An indirect influence that Obama’s election may have on cities is that it may make municipal bonds more desirable to investors. There has been some indication that local governments were concerned about their ability to find buyers for their bonds  http://www.rockymountainnews.com/news/20…), this problem may be mitigated by the fact that many taxpayers in the highest bracket are likely to see their taxes go up under the new administration. This may provide an increased incentive for these taxpayers to invest in state and local bonds. Not only will these taxpayers be able to receive interest off of these bonds tax free, but, according to the Wall Street Journal, buyers should not fear that local governments will default because this possibility has already been priced into the bonds. 


It is unlikely that there are enough wealthy muni buyers for the interest rates on local bonds to go down dramatically any time soon, but this seems like it could mean a slightly more stable financial situation for some local governments.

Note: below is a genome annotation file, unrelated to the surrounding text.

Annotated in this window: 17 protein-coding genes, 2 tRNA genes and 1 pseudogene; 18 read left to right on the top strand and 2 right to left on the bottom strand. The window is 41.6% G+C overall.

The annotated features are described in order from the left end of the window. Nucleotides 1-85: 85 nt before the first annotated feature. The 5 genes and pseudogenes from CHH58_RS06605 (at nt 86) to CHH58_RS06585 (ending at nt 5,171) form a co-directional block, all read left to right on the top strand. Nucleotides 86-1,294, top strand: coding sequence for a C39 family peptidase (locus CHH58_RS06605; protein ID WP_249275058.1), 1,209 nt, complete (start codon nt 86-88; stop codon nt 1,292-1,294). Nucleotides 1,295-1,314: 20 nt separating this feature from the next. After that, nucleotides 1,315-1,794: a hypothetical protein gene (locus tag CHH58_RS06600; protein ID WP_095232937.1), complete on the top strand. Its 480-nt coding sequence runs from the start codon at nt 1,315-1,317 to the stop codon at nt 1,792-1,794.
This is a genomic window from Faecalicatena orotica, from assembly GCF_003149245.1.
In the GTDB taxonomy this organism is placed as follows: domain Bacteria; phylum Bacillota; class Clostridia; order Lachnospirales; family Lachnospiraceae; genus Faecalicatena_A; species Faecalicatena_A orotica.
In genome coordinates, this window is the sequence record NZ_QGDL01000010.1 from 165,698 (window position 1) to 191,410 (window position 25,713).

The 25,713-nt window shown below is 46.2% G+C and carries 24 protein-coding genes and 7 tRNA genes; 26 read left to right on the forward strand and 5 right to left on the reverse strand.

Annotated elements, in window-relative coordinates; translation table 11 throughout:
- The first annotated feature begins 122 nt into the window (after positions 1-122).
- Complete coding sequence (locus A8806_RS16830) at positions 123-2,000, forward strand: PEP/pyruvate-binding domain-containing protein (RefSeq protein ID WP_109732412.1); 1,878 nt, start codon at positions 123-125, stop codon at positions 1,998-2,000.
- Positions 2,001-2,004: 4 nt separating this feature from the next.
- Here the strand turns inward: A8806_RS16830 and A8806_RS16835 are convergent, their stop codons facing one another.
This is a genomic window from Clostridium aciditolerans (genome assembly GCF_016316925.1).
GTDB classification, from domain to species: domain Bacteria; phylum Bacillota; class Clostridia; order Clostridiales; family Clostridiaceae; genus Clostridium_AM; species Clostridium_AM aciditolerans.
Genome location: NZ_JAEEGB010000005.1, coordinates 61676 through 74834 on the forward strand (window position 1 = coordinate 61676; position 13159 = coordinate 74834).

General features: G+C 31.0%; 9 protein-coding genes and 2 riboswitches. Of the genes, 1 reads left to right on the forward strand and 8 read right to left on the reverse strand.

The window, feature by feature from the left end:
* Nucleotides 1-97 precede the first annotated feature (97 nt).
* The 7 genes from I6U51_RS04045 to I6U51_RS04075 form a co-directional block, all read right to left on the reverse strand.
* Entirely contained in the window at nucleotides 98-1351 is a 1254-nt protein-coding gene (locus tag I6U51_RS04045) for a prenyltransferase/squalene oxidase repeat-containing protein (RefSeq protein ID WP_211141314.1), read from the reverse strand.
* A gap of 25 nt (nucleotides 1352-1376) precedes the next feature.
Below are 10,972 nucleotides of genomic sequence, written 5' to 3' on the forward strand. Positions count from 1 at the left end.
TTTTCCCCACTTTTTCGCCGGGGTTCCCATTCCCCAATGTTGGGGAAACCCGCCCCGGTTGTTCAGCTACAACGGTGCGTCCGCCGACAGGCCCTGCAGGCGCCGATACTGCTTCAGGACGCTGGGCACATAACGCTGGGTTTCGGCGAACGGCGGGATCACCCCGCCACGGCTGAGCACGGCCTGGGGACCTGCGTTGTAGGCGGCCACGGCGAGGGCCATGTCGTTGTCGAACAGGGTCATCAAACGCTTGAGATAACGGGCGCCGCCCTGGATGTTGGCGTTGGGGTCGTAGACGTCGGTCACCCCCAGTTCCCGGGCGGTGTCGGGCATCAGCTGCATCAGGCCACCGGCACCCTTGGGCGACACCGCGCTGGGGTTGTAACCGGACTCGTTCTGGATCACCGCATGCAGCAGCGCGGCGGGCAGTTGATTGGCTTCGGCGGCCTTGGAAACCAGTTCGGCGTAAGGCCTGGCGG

Two interesting articles on public school options and parental choice vis a vis zoning and charter schools in New York City:



Happy Election Day, everyone. 

As people across the country head to the polls, we know what will be on their minds: proposed revisions to municipal charters.  Will Baltimore create a Department of General Services?  Will the Commissioners of Miami-Dade County get an $85,000 raise?  Will Philadelphia combine its Parks and Recreation departments into one?  Esoteric though the questions may be, their answers will have a substantial impact on the how these local governments function for years to come.